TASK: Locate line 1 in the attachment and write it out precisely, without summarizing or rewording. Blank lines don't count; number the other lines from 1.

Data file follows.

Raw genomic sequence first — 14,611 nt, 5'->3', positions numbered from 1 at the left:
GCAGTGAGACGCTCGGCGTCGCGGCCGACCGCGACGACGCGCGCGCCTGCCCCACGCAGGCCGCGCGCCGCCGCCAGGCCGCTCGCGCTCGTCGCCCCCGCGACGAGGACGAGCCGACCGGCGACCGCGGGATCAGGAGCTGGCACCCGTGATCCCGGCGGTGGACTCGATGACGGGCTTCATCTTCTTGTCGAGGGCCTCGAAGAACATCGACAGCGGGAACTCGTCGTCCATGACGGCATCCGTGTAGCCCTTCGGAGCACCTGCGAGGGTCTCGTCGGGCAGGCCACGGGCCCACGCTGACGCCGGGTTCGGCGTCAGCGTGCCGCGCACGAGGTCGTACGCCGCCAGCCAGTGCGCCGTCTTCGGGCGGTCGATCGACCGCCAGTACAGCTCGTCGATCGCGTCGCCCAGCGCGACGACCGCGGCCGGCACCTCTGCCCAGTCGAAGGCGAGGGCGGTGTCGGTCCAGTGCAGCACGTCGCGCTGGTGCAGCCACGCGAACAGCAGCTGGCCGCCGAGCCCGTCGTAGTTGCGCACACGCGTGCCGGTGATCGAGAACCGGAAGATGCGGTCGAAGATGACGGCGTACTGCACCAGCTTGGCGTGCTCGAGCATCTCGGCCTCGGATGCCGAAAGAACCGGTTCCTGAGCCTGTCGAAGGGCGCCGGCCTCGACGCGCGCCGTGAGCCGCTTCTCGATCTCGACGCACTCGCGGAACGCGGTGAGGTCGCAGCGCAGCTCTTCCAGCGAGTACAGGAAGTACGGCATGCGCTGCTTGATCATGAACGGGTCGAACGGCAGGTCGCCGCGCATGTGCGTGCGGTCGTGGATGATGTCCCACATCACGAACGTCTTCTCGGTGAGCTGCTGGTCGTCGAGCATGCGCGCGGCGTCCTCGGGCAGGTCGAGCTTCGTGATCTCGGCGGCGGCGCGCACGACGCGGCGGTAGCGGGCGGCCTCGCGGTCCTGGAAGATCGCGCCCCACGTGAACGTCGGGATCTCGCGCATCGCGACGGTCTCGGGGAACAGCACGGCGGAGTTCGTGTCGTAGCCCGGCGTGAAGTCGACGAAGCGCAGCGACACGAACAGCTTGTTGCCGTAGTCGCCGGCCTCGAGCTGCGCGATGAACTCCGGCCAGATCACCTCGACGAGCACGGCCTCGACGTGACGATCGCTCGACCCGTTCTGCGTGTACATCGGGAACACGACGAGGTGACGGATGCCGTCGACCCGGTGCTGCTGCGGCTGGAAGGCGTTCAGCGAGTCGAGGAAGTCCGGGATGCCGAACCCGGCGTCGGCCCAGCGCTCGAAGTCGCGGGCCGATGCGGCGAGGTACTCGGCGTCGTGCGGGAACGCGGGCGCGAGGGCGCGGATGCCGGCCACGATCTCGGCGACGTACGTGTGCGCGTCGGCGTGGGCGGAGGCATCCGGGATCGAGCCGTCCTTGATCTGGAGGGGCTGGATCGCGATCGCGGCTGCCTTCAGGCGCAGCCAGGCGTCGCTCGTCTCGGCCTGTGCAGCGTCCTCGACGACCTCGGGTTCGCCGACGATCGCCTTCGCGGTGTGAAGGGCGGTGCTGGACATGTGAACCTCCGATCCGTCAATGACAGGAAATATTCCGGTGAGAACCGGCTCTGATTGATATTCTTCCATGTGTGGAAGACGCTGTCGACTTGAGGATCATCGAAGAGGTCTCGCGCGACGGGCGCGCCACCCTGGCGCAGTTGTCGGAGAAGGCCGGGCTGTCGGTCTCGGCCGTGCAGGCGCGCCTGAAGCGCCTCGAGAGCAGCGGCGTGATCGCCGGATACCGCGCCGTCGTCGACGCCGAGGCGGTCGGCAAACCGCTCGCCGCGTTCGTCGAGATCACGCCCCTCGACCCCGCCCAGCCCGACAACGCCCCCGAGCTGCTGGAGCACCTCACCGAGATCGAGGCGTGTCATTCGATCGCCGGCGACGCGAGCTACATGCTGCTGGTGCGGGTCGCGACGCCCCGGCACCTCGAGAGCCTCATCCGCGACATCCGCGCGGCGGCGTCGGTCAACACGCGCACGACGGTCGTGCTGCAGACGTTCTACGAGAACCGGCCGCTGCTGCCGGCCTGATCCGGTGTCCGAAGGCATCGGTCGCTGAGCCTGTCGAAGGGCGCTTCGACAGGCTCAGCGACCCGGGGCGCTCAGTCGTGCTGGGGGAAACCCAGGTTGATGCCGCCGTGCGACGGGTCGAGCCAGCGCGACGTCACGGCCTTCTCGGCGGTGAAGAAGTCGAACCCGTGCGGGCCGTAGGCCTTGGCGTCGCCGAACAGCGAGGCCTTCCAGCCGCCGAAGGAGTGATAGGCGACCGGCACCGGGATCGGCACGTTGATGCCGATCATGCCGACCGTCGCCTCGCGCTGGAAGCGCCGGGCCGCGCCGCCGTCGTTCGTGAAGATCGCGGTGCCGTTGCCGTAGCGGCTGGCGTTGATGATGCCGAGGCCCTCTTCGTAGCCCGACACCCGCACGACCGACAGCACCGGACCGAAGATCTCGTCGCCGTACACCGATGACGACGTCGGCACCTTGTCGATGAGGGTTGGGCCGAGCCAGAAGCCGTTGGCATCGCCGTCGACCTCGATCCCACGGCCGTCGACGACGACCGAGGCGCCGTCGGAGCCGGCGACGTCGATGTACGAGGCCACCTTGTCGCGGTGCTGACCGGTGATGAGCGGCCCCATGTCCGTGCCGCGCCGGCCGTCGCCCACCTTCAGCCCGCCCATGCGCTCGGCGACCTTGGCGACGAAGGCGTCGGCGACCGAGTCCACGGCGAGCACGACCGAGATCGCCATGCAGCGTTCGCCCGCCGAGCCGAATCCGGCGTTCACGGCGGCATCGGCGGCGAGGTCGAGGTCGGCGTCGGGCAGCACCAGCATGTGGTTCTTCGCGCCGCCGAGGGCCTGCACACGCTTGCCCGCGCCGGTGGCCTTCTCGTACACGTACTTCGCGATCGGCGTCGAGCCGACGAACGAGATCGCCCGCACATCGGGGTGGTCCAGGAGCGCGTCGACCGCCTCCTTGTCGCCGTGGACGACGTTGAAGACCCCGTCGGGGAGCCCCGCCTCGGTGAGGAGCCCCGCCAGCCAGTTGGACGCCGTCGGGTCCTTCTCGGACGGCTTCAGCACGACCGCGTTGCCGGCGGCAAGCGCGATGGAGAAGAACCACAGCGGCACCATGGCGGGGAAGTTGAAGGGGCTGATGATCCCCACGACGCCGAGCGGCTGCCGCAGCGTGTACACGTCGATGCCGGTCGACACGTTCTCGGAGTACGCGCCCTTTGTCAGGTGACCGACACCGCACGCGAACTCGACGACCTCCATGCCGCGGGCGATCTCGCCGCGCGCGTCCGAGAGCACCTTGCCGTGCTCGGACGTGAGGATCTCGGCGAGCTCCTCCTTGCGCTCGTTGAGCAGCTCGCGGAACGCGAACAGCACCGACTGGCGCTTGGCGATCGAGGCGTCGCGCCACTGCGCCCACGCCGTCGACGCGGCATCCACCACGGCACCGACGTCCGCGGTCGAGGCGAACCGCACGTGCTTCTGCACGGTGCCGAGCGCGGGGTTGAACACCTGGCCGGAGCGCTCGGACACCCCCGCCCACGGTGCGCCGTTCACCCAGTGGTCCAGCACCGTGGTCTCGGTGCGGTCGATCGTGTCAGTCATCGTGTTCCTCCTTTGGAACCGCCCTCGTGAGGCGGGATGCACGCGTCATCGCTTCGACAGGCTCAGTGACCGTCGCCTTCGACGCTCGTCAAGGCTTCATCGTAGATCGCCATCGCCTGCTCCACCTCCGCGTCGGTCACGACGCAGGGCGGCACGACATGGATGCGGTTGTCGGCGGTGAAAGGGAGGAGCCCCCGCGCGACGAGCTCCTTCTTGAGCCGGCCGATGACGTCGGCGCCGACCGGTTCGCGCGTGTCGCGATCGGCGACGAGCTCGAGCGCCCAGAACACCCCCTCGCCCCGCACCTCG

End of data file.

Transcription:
Raw genomic sequence first — 14,611 nt, 5'->3', positions numbered from 1 at the left: